Critical Signs of a Meth Lab in Your Home
Are you worried your new-to-you home may have once been a meth house? Watch out for these critical signs of a meth lab in your home.
Have you recently bought a home and are now worried that your new dream house once served as an underground crystal methamphetamine lab? You have a reason for concern. While authorities discovered over 84,000 crystal meth labs since 2004, estimates have that at a mere 5% of the total.
The signs of a meth lab can be hard for the untrained eye to see. So hard, you and your home inspector may miss them during the buying process. You should know whether your house was a former meth house for your safety and the safety of your family. Keep a lookout for these top warning signs.
What Is Meth and How Is It Made?
To understand the warning signs of a former crystal meth lab, you first need to know crystal meth production and why it’s so easy to produce in a house. Crystal Methamphetamine, or meth, is a derivative of amphetamine. Amphetamine gained popularity as a nasal decongestant. It is a high-octane stimulant classified as a Schedule II substance by the United States Government.
Over-the-counter cold medicines that contain ephedrine or pseudoephedrine serve as the base for this drug. These drugs are then combined and cooked with chemicals like acetone, freon, and phosphorous that cause a chemical crystallization to occur.
The ephedrine or pseudoephedrine combines with phosphorous or lithium. The next step is the addition of water. After the water comes a solvent like gasoline or acetone to extract the methamphetamine. The last step involves heat to form crystals. These chemicals found in nail polish remover, brake fluid, anti-freeze, and matches are all hazardous to humans. The crystal meth manufacturing process is very unstable, and a wrong combination of these chemicals can lead to an explosion.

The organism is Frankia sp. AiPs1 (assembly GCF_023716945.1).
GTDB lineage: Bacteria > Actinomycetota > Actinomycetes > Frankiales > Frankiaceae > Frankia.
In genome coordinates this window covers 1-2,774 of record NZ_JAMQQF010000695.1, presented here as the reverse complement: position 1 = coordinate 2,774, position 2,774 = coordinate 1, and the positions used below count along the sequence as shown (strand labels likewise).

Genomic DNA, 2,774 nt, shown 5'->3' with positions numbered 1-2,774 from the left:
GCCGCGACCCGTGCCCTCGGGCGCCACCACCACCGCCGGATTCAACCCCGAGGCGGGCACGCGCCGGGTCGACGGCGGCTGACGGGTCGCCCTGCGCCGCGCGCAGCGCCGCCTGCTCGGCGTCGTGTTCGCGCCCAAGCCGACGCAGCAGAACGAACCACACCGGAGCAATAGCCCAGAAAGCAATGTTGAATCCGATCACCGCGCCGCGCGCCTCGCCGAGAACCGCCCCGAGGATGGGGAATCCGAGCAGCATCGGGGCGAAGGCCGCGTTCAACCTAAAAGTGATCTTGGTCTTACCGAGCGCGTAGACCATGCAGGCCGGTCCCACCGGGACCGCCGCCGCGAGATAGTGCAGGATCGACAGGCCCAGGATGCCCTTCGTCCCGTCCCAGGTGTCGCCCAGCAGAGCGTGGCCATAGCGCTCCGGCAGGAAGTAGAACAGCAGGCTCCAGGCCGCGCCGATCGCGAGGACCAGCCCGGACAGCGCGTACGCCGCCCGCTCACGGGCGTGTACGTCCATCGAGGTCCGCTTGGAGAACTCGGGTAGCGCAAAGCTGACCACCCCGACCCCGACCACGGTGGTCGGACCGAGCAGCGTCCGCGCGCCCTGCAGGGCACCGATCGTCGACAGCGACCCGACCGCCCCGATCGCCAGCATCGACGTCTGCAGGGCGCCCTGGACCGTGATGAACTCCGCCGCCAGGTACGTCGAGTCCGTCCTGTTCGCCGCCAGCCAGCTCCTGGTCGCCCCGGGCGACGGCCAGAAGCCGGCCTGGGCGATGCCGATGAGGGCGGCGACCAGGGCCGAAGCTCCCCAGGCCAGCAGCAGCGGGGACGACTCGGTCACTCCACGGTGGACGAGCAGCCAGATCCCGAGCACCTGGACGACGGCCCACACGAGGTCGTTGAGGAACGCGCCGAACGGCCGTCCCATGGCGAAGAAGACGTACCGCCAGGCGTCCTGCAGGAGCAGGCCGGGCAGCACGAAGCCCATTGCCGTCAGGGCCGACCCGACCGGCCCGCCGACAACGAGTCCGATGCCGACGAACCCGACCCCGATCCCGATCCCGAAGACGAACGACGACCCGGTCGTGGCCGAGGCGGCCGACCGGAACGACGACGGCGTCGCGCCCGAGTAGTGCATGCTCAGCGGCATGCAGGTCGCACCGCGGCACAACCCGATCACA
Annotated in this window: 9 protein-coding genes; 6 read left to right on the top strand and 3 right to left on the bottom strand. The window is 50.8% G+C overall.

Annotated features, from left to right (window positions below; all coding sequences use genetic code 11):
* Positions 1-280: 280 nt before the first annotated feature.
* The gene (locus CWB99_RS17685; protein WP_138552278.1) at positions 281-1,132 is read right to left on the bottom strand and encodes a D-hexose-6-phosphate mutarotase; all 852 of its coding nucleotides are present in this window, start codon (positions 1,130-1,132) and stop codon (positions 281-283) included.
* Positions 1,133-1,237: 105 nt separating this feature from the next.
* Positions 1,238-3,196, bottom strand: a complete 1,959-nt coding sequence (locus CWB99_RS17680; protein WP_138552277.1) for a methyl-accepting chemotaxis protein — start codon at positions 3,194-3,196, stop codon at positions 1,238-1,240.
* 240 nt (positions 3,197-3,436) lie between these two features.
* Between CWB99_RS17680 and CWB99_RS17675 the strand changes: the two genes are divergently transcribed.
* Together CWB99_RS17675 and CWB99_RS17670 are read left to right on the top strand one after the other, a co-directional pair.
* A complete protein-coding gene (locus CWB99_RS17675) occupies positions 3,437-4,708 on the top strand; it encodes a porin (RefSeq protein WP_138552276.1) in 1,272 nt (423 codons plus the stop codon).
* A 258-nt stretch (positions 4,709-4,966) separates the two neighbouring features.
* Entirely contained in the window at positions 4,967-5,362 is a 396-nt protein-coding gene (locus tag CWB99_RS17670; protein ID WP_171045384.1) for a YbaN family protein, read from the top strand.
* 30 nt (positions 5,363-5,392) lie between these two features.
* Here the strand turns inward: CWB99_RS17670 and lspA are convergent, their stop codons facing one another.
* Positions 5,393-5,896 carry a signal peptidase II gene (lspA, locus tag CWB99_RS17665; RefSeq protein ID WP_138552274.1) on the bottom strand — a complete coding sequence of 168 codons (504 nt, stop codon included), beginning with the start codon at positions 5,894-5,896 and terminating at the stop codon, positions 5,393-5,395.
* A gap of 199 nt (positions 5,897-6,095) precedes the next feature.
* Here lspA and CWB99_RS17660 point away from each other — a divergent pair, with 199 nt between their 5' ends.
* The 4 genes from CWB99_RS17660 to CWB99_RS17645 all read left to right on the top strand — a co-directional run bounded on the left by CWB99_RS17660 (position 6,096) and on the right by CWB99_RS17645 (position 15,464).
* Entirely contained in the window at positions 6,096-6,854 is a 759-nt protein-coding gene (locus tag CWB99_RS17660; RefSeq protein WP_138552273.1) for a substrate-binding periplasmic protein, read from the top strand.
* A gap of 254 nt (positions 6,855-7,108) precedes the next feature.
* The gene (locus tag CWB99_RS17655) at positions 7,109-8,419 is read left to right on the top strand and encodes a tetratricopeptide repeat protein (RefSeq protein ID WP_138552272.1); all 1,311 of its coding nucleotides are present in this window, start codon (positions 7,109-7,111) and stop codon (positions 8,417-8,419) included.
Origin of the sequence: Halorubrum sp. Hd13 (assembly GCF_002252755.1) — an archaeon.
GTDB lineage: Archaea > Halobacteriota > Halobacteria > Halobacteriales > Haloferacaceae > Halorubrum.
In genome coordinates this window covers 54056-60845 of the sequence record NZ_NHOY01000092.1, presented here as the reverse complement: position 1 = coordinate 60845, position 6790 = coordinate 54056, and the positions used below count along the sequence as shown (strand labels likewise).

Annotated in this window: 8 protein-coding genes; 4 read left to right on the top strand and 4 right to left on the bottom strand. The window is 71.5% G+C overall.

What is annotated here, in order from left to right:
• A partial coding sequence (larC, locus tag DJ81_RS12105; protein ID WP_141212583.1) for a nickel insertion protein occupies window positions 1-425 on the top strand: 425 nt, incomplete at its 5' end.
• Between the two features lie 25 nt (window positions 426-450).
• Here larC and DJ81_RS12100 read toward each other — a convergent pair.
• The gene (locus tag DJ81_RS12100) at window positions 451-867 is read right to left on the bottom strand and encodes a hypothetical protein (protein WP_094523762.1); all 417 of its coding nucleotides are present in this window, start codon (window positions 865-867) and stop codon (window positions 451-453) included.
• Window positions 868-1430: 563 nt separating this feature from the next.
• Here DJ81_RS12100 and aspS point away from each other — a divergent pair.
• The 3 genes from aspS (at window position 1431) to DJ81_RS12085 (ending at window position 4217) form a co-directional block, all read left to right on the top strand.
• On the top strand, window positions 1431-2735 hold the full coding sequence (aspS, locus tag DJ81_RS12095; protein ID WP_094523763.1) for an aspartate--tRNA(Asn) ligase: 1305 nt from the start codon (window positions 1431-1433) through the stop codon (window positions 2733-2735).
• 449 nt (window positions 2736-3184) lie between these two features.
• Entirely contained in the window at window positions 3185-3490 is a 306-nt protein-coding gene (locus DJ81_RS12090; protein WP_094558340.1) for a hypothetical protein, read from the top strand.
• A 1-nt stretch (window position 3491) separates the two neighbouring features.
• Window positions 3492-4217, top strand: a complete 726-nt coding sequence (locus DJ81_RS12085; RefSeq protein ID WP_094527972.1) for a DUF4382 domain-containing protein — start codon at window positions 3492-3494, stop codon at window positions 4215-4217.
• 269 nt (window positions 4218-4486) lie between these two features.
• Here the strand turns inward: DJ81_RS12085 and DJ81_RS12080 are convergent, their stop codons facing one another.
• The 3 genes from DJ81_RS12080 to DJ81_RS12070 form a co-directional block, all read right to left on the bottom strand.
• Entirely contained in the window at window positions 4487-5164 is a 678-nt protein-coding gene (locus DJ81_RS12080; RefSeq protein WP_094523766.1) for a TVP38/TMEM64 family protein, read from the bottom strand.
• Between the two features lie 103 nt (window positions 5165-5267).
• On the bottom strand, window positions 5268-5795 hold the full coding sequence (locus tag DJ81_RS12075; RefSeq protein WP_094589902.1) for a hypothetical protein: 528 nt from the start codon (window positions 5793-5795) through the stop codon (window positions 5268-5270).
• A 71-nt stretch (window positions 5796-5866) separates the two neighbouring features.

Was Your House a Meth Lab? You Need to Know
Knowing if your home was a meth production facility is important for several reasons. The chemicals used in meth production are hazardous, and their residue lingers in walls and on home surfaces. The pernicious effects of the drug are felt by those living in the midst of its production. Hair samples taken from people who live in a former meth lab tested positive for methamphetamine.
Meth lab contamination leads to a series of illnesses and other health effects in adults and children. Living in a former meth lab can lead to the development of asthma, sleep irregularities, hyperactivity, and ADHD. Not only that, but former drug labs carry other safety issues.
These houses of methamphetamine production are associated with other crimes. If you live in a former drug production hotspot, these unsafe aspects may still exist around you. If you suspect your new home was a meth lab, an investment in a meth lab testing kit is one of the best ways to find out. These home kits test surfaces in your house for harmful meth production chemicals.
Top Signs of a Meth House